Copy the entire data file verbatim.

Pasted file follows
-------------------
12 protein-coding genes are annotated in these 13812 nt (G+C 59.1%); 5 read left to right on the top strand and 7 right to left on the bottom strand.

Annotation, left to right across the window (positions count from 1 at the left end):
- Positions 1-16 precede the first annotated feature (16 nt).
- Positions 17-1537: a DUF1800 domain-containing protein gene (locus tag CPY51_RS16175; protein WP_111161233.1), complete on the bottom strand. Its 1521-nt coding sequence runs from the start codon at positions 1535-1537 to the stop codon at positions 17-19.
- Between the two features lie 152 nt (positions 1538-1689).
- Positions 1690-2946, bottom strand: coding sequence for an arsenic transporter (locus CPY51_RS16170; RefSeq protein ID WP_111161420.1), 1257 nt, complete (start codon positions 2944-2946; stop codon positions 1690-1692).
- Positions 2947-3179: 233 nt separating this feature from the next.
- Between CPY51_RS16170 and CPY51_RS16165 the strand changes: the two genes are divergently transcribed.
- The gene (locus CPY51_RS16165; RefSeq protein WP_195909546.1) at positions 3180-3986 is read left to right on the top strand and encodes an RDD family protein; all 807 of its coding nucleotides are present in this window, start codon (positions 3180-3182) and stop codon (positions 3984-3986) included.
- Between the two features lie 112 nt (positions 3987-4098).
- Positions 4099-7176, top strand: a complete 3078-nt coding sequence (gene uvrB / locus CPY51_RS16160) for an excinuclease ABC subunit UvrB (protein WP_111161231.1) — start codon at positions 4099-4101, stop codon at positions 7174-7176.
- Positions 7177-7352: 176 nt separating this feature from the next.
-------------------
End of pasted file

12 protein-coding genes are annotated in these 13812 nt (G+C 59.1%); 5 read left to right on the top strand and 7 right to left on the bottom strand.

Annotation, left to right across the window (positions count from 1 at the left end):
- Positions 1-16 precede the first annotated feature (16 nt).
- Positions 17-1537: a DUF1800 domain-containing protein gene (locus tag CPY51_RS16175; protein WP_111161233.1), complete on the bottom strand. Its 1521-nt coding sequence runs from the start codon at positions 1535-1537 to the stop codon at positions 17-19.
- Between the two features lie 152 nt (positions 1538-1689).
- Positions 1690-2946, bottom strand: coding sequence for an arsenic transporter (locus CPY51_RS16170; RefSeq protein ID WP_111161420.1), 1257 nt, complete (start codon positions 2944-2946; stop codon positions 1690-1692).
- Positions 2947-3179: 233 nt separating this feature from the next.
- Between CPY51_RS16170 and CPY51_RS16165 the strand changes: the two genes are divergently transcribed.
- The gene (locus CPY51_RS16165; RefSeq protein WP_195909546.1) at positions 3180-3986 is read left to right on the top strand and encodes an RDD family protein; all 807 of its coding nucleotides are present in this window, start codon (positions 3180-3182) and stop codon (positions 3984-3986) included.
- Between the two features lie 112 nt (positions 3987-4098).
- Positions 4099-7176, top strand: a complete 3078-nt coding sequence (gene uvrB / locus CPY51_RS16160) for an excinuclease ABC subunit UvrB (protein WP_111161231.1) — start codon at positions 4099-4101, stop codon at positions 7174-7176.
- Positions 7177-7352: 176 nt separating this feature from the next.